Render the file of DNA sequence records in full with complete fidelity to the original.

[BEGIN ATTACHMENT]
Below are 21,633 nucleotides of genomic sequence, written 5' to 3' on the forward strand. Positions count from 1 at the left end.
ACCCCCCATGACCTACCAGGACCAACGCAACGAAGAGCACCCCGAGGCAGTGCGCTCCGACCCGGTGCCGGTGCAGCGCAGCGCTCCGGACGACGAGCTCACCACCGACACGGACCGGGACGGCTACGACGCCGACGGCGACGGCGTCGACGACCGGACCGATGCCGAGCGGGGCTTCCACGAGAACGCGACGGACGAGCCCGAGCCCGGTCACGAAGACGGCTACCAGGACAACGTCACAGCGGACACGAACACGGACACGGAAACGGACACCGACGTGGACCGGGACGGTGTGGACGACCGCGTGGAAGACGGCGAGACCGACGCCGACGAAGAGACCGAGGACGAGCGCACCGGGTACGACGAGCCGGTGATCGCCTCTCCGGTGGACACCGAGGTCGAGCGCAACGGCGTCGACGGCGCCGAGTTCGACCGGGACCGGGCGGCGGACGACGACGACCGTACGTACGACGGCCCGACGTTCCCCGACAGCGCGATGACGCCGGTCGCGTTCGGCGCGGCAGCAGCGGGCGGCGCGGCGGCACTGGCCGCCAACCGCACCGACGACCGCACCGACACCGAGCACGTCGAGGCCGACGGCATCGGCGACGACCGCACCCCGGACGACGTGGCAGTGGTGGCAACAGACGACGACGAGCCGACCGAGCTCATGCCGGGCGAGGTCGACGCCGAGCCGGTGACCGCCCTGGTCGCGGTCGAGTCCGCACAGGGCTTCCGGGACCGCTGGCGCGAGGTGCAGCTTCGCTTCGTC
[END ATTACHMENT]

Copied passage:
Below are 21,633 nucleotides of genomic sequence, written 5' to 3' on the forward strand. Positions count from 1 at the left end.
ACCCCCCATGACCTACCAGGACCAACGCAACGAAGAGCACCCCGAGGCAGTGCGCTCCGACCCGGTGCCGGTGCAGCGCAGCGCTCCGGACGACGAGCTCACCACCGACACGGACCGGGACGGCTACGACGCCGACGGCGACGGCGTCGACGACCGGACCGATGCCGAGCGGGGCTTCCACGAGAACGCGACGGACGAGCCCGAGCCCGGTCACGAAGACGGCTACCAGGACAACGTCACAGCGGACACGAACACGGACACGGAAACGGACACCGACGTGGACCGGGACGGTGTGGACGACCGCGTGGAAGACGGCGAGACCGACGCCGACGAAGAGACCGAGGACGAGCGCACCGGGTACGACGAGCCGGTGATCGCCTCTCCGGTGGACACCGAGGTCGAGCGCAACGGCGTCGACGGCGCCGAGTTCGACCGGGACCGGGCGGCGGACGACGACGACCGTACGTACGACGGCCCGACGTTCCCCGACAGCGCGATGACGCCGGTCGCGTTCGGCGCGGCAGCAGCGGGCGGCGCGGCGGCACTGGCCGCCAACCGCACCGACGACCGCACCGACACCGAGCACGTCGAGGCCGACGGCATCGGCGACGACCGCACCCCGGACGACGTGGCAGTGGTGGCAACAGACGACGACGAGCCGACCGAGCTCATGCCGGGCGAGGTCGACGCCGAGCCGGTGACCGCCCTGGTCGCGGTCGAGTCCGCACAGGGCTTCCGGGACCGCTGGCGCGAGGTGCAGCTTCGCTTCGTC